The main idea behind Daylight Saving Time (DST) is to allow people and businesses to utilize daylight more effectively. More specifically, turning the clocks back in the fall and ahead in the spring helps to conserve energy.

    According to many historians, the original idea for DST originated with none other than Ben Franklin, who was known for his colorful and often practical ideas in the realms of science and public policy.

    In 1784, as he approached the end of his term as an American delegate in Paris, Franklin penned "An Economical Project," a discourse on the merits of natural versus artificial lighting. He included several humorous laws or ideas that the city of Paris could enact to conserve energy and make better use of daylight.

    Others adopted the idea in Britain and this was the first country to put DST into effect starting in 1840 with London railroads. By 1855 a large majority of Britain's clocks were set to DST.

    Much later, the U.S. government created a law putting daylight saving time in effect during World War I and World War II. Between 1945 and 1966, however, there was no U.S. law to enforce daylight saving time.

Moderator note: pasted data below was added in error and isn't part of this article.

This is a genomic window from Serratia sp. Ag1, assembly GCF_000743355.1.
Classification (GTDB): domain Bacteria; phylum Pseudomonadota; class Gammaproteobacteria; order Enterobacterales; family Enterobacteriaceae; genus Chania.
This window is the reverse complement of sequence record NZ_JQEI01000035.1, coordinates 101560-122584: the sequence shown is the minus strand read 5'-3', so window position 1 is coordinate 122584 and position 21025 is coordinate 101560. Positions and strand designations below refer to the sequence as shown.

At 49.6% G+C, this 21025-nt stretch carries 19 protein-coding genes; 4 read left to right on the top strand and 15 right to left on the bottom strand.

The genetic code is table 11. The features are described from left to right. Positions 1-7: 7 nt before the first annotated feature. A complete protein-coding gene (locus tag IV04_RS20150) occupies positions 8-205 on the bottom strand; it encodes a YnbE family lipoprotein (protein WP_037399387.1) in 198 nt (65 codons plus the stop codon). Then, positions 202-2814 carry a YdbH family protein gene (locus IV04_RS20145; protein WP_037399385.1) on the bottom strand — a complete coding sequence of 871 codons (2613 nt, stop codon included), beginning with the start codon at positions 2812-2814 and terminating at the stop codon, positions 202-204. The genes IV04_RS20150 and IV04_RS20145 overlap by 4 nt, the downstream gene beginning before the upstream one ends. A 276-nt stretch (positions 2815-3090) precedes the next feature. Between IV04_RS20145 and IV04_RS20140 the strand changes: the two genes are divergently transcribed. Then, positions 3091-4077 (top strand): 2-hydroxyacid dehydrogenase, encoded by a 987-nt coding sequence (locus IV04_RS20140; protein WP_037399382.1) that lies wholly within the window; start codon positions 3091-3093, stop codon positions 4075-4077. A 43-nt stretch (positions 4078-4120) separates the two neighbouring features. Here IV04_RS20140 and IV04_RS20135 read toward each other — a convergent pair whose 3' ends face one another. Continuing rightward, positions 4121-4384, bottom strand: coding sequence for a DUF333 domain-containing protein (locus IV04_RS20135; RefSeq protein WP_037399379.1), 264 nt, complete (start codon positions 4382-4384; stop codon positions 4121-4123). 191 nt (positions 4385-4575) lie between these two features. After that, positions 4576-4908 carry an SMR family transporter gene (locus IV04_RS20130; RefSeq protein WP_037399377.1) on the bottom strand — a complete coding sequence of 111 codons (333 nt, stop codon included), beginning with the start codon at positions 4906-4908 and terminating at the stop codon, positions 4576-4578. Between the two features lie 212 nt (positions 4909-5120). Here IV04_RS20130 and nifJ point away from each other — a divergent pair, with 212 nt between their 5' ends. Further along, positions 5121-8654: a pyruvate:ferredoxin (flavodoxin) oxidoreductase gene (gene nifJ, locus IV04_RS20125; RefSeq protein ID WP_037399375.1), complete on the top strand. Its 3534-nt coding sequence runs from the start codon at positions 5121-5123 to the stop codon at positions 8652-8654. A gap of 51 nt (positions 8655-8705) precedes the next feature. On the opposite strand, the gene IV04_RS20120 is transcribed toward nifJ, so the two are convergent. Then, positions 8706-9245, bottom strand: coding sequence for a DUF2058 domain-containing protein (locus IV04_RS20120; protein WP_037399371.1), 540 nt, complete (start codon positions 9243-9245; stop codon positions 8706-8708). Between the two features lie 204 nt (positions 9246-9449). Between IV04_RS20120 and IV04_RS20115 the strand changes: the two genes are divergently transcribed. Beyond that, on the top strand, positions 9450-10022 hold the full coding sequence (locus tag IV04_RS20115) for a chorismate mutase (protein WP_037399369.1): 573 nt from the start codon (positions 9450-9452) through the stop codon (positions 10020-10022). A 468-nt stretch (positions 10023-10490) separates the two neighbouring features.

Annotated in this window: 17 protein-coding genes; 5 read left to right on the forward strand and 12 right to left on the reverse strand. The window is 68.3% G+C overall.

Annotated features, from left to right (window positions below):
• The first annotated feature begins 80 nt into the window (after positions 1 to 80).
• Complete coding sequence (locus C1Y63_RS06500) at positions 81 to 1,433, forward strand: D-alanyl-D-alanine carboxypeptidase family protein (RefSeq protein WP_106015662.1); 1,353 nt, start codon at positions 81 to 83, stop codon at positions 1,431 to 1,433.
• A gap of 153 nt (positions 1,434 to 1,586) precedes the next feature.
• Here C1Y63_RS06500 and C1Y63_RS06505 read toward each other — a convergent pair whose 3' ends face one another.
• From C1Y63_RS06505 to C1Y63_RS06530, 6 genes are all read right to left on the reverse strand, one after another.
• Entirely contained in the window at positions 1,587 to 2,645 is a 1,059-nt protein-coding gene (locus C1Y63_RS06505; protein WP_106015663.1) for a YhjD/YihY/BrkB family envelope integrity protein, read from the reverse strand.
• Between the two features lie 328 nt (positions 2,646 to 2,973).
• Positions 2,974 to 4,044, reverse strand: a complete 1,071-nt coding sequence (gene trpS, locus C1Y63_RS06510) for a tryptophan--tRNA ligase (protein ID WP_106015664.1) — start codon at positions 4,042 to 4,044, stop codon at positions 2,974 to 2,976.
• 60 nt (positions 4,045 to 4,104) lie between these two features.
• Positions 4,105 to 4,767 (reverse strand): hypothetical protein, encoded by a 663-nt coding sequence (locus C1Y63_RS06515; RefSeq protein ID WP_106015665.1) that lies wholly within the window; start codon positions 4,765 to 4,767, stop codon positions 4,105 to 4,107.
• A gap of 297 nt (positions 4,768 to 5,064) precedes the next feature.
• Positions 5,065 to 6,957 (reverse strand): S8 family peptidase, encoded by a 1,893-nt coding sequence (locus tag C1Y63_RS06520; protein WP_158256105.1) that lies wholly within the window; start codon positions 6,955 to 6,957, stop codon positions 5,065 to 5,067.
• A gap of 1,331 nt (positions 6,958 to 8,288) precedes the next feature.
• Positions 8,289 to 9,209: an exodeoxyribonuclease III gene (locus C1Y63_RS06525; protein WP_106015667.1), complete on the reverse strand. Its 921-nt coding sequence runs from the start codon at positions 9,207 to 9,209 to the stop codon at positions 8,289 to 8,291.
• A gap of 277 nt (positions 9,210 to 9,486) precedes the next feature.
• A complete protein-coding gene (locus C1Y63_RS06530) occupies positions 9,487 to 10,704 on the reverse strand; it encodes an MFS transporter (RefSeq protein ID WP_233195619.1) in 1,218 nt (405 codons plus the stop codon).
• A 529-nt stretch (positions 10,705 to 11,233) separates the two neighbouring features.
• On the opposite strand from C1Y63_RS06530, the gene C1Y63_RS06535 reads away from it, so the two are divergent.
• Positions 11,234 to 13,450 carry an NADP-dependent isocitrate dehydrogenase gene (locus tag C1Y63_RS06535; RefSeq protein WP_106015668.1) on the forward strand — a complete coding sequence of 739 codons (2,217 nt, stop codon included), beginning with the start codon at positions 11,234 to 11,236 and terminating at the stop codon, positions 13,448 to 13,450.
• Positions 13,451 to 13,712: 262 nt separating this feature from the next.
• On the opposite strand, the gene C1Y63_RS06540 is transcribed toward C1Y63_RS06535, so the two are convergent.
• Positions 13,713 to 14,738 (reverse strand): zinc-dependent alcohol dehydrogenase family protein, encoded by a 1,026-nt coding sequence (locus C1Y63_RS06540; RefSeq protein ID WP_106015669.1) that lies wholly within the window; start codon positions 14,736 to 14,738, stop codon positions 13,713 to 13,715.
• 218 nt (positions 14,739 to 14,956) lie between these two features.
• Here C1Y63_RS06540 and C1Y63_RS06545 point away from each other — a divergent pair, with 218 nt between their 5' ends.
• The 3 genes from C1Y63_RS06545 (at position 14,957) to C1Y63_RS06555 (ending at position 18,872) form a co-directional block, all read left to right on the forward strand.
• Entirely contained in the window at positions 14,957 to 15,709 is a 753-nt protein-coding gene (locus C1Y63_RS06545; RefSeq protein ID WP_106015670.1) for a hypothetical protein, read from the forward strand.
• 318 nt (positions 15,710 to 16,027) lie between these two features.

However, by 1966 daylight saving time was in use by over 100 million Americans due to local laws and customs. Many of these individuals were farmers, who felt their productivity benefited from the extra daylight in the morning during the spring and summer.

    In 1966, the Uniform Time Act was passed, setting up a system of uniform (within each time zone) Daylight Saving Time throughout the U.S. and its territories.

    Mid-fall is a natural time to turn the clocks back in the U.S., since it is a time when home and business owners are switching from air conditioning to heat.

    The specific "turn back the clock date" that saves the most energy year-to-year depends on weather conditions in a particular country. In the U.S. the clocks are always turned back in mid-autumn and turned forward in early spring.

    The specific "turn back the clock date" that saves the most energy year-to-year depends on weather conditions in a particular country. In the U.S. the clocks are always turned back in mid-autumn and turned forward in early spring.

    Many other countries use daylight saving time as well, including all of Europe, Australia, New Zealand, Brazil, Chile, Israel and Egypt.

    In the southern hemisphere countries like Australia, Brazil and Chile, the dates are reversed because their seasons are the opposite of the northern hemisphere's. Thus clocks are turned back in March or April and forward in September or October.

    You can use WeatherBug to track sunset and sunrise times for your location before and after Daylight Saving Time.

    Source(s): WeatherBug meteorologists.
  • Anonymous
    1 decade ago

    So we can have more daylight hours in a day

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  • Anonymous
    1 decade ago

    go to google and type in "daylight savings"

    lots of info

    BTW: Are people who ask questions on Yahoo forbidden to use Google ? Because a lot of questions would be answer reaaly fast that way.

    its www.google.com and it is FREE